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Veteran musician John Nzenze in hospital

Thursday May 21 2020

John Amutabi Nzenze

Legend of the popular Kenyan Twist music style of the 1960s John Amutabi Nzenze. FILE PHOTO | NATION MEDIA GROUP  

AMOS NGAIRA
By AMOS NGAIRA
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John Amutabi Nzenze, a legend of the popular Kenyan Twist music style of the 1960s, is recuperating in hospital after surgery.

Nzenze was operated on at a hospital near Kakamega Town early this week after complaining of stomach pain.

He is among the few surviving legends of the Kenya Twist genre. He is best known for his Angelike Twist hit song released in the early 1960s.

Nzenze, who retired from active music in 2016, has, in the recent past, been battling a stomach ailment and hypertension, which culminated in his admission to Mukumu Mission Hospital in Kakamega County, early last month.

Speaking to the Nation from his hospital bed, Nzenze, now in his early 80s, said he was still in some pain.

“I’m getting better after the surgery, though I’ll still need a lot of bed rest as the doctor recommended,” he said. He was also grateful to his fans, fellow musicians and family for their get-well messages.

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Nzenze, who leads a quiet life in his rural home near Kaimosi, Vihiga County, shares a similar background with music legends from the same county such as Daudi Kabaka, John Mwale and George Agade.

Another Vihiga County great is veteran singer Shem Tube of the Abana ba Nasery hit.

Mega hit songs

Like most western Kenya musicians of his era, he started his career in Nairobi in the 1960s.

Other surviving music legends from the region include David Amunga, Fanuel Amimo and Peter Akwabi.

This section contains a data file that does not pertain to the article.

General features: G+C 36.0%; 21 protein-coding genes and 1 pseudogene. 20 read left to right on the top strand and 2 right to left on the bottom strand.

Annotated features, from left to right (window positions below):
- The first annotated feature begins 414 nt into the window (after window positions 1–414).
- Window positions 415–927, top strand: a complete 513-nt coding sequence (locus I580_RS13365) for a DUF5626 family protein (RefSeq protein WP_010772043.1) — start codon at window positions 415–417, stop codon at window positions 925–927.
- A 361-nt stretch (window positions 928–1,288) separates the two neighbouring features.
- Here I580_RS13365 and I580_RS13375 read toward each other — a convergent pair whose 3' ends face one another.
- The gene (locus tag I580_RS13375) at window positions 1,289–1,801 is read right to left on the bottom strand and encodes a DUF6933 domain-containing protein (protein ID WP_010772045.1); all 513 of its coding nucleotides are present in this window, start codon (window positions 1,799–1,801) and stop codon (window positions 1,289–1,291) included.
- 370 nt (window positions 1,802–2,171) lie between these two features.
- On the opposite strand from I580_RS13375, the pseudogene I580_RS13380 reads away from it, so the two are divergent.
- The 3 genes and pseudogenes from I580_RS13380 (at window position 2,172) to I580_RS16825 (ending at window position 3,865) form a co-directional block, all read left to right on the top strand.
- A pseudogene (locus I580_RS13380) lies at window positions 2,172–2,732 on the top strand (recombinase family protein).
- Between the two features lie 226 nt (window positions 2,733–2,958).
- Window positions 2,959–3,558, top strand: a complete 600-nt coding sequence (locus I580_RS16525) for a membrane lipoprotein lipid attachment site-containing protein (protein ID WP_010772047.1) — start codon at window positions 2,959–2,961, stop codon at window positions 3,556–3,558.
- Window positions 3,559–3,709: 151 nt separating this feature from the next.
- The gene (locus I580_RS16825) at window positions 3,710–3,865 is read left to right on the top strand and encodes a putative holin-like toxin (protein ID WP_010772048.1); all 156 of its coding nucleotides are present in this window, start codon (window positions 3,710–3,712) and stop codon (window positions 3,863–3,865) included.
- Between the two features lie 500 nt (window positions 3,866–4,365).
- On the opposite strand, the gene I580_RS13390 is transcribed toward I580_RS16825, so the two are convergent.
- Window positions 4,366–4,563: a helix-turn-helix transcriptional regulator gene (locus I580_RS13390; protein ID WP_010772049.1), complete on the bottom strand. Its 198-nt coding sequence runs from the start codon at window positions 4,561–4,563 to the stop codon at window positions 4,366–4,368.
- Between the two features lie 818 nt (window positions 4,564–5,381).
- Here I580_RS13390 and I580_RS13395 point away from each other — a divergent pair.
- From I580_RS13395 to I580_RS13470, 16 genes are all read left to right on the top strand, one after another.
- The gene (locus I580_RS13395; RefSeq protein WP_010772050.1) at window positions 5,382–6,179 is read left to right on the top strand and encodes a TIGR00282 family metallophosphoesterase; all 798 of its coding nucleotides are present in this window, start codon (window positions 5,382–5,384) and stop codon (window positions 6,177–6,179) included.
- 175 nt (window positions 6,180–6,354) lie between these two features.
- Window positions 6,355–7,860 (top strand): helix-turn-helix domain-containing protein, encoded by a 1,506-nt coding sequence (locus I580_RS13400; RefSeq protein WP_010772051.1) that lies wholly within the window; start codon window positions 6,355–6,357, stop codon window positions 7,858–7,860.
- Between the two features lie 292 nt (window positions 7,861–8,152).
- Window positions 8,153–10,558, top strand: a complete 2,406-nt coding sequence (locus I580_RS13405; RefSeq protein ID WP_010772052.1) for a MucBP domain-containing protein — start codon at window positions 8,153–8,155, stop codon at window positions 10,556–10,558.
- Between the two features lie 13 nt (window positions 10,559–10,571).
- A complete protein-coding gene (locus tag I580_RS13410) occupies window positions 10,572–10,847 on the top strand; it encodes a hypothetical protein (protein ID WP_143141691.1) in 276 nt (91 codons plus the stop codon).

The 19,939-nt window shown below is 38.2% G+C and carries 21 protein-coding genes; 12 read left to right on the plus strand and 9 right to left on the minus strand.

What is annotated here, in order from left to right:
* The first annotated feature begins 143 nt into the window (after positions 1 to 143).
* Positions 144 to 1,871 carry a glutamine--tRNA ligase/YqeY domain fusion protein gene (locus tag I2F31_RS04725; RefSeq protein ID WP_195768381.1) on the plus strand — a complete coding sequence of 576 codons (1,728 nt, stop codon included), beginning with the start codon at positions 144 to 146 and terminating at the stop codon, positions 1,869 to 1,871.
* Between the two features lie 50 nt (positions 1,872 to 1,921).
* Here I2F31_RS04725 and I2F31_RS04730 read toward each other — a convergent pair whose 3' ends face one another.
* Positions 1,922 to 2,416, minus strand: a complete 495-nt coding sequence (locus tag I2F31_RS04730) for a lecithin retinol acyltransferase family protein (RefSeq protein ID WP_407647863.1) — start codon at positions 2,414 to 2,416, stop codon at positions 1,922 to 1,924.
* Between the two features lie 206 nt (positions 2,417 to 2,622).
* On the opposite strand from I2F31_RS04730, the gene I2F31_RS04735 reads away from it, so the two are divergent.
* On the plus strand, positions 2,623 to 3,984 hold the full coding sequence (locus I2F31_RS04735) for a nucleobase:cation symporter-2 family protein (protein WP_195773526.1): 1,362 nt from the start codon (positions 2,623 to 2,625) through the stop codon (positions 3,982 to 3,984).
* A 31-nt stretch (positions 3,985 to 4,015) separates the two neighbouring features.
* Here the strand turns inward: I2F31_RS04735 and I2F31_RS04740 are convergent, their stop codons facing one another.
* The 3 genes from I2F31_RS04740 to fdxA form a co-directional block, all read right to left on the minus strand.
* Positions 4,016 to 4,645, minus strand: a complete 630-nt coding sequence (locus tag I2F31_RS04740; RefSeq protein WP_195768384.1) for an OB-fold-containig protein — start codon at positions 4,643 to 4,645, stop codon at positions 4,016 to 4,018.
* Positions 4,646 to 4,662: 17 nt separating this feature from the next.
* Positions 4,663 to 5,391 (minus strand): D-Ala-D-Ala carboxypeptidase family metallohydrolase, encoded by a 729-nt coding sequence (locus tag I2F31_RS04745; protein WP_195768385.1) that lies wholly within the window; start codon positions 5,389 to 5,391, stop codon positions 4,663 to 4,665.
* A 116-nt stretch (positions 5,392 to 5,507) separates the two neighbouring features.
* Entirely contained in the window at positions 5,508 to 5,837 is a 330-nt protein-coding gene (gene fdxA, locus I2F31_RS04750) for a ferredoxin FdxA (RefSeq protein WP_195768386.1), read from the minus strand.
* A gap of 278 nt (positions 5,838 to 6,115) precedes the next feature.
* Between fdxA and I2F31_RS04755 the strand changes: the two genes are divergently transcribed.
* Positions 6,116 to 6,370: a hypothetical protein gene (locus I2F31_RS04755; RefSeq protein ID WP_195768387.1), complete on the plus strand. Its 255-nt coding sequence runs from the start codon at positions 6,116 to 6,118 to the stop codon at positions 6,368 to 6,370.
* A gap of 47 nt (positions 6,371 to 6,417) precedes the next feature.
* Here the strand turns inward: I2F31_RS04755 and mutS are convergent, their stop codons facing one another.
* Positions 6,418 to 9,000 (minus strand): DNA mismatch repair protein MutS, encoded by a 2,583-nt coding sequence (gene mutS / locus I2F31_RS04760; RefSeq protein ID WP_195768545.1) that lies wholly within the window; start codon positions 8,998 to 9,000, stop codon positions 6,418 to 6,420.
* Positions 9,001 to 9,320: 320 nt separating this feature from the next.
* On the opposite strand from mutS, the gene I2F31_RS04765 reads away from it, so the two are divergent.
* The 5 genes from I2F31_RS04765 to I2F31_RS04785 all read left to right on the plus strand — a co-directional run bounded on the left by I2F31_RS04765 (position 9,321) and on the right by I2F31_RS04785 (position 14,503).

Kabaka, who is also from Nzenze’s Tiriki sub-tribe of the Luhya community, was famous for composing mega hit songs of the time such as Helule Helule,  Harambee Harambee, and Msichana wa Elimu.

Many older music fans will recall some of Nzenze’s songs such as Marashi ya Warembo, Maoni ya Twist, Kumbuka Nyumbani and Wanawake Kuwakimbia Mabwana.

In an earlier interview, Nzenze explained why most producers of the time encouraged them to record in Kiswahili.

“We realised that the best way to get our music played on national radio, in nightclubs and restaurants was by recording in Kiswahili,” he said.

He teamed up with some friends to form Air Fiesta Matata Band in the late 1960s and got invitations to perform  in Nairobi and other towns.

This saw Nzenze work with Laban Juma Toto and Gabriel Omollo of the Lunchtime song fame.

Juma Toto is remembered for a string of hit songs, including FC Gor Mahia  and Rose Jaber, in which he eulogised his wife.

Nzenze’s family will give fans details on hospital visiting arrangements next week. This will depend on when the  musician will be discharged.

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